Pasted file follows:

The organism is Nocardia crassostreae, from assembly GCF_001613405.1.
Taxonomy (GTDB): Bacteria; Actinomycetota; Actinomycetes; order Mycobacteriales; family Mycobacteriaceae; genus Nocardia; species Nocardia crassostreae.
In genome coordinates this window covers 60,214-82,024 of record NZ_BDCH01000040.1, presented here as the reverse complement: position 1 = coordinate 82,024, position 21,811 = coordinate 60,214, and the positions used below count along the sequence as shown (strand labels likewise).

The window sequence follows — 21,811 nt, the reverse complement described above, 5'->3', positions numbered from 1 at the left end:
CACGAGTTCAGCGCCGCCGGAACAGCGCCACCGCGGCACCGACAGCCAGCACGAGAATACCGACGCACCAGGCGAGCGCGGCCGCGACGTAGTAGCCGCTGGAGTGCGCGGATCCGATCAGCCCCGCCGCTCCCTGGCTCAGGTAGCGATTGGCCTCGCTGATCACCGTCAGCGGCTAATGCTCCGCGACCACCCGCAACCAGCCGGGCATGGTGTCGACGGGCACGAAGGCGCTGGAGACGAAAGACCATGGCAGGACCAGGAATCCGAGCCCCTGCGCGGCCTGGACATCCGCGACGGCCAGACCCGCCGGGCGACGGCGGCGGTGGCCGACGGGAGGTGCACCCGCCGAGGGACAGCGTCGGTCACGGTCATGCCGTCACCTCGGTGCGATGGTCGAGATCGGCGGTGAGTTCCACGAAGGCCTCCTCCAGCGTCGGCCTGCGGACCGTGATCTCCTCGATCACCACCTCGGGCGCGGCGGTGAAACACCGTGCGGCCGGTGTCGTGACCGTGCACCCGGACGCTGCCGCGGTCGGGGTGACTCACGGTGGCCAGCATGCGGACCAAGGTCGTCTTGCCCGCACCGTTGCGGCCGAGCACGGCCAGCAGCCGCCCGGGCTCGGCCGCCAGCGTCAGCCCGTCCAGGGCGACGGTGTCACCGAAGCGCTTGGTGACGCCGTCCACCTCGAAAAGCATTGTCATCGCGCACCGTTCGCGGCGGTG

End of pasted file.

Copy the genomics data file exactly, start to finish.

The organism is Nocardia crassostreae, from assembly GCF_001613405.1.
Taxonomy (GTDB): Bacteria; Actinomycetota; Actinomycetes; order Mycobacteriales; family Mycobacteriaceae; genus Nocardia; species Nocardia crassostreae.
In genome coordinates this window covers 60,214-82,024 of record NZ_BDCH01000040.1, presented here as the reverse complement: position 1 = coordinate 82,024, position 21,811 = coordinate 60,214, and the positions used below count along the sequence as shown (strand labels likewise).

The window sequence follows — 21,811 nt, the reverse complement described above, 5'->3', positions numbered from 1 at the left end:
CACGAGTTCAGCGCCGCCGGAACAGCGCCACCGCGGCACCGACAGCCAGCACGAGAATACCGACGCACCAGGCGAGCGCGGCCGCGACGTAGTAGCCGCTGGAGTGCGCGGATCCGATCAGCCCCGCCGCTCCCTGGCTCAGGTAGCGATTGGCCTCGCTGATCACCGTCAGCGGCTAATGCTCCGCGACCACCCGCAACCAGCCGGGCATGGTGTCGACGGGCACGAAGGCGCTGGAGACGAAAGACCATGGCAGGACCAGGAATCCGAGCCCCTGCGCGGCCTGGACATCCGCGACGGCCAGACCCGCCGGGCGACGGCGGCGGTGGCCGACGGGAGGTGCACCCGCCGAGGGACAGCGTCGGTCACGGTCATGCCGTCACCTCGGTGCGATGGTCGAGATCGGCGGTGAGTTCCACGAAGGCCTCCTCCAGCGTCGGCCTGCGGACCGTGATCTCCTCGATCACCACCTCGGGCGCGGCGGTGAAACACCGTGCGGCCGGTGTCGTGACCGTGCACCCGGACGCTGCCGCGGTCGGGGTGACTCACGGTGGCCAGCATGCGGACCAAGGTCGTCTTGCCCGCACCGTTGCGGCCGAGCACGGCCAGCAGCCGCCCGGGCTCGGCCGCCAGCGTCAGCCCGTCCAGGGCGACGGTGTCACCGAAGCGCTTGGTGACGCCGTCCACCTCGAAAAGCATTGTCATCGCGCACCGTTCGCGGCGGTG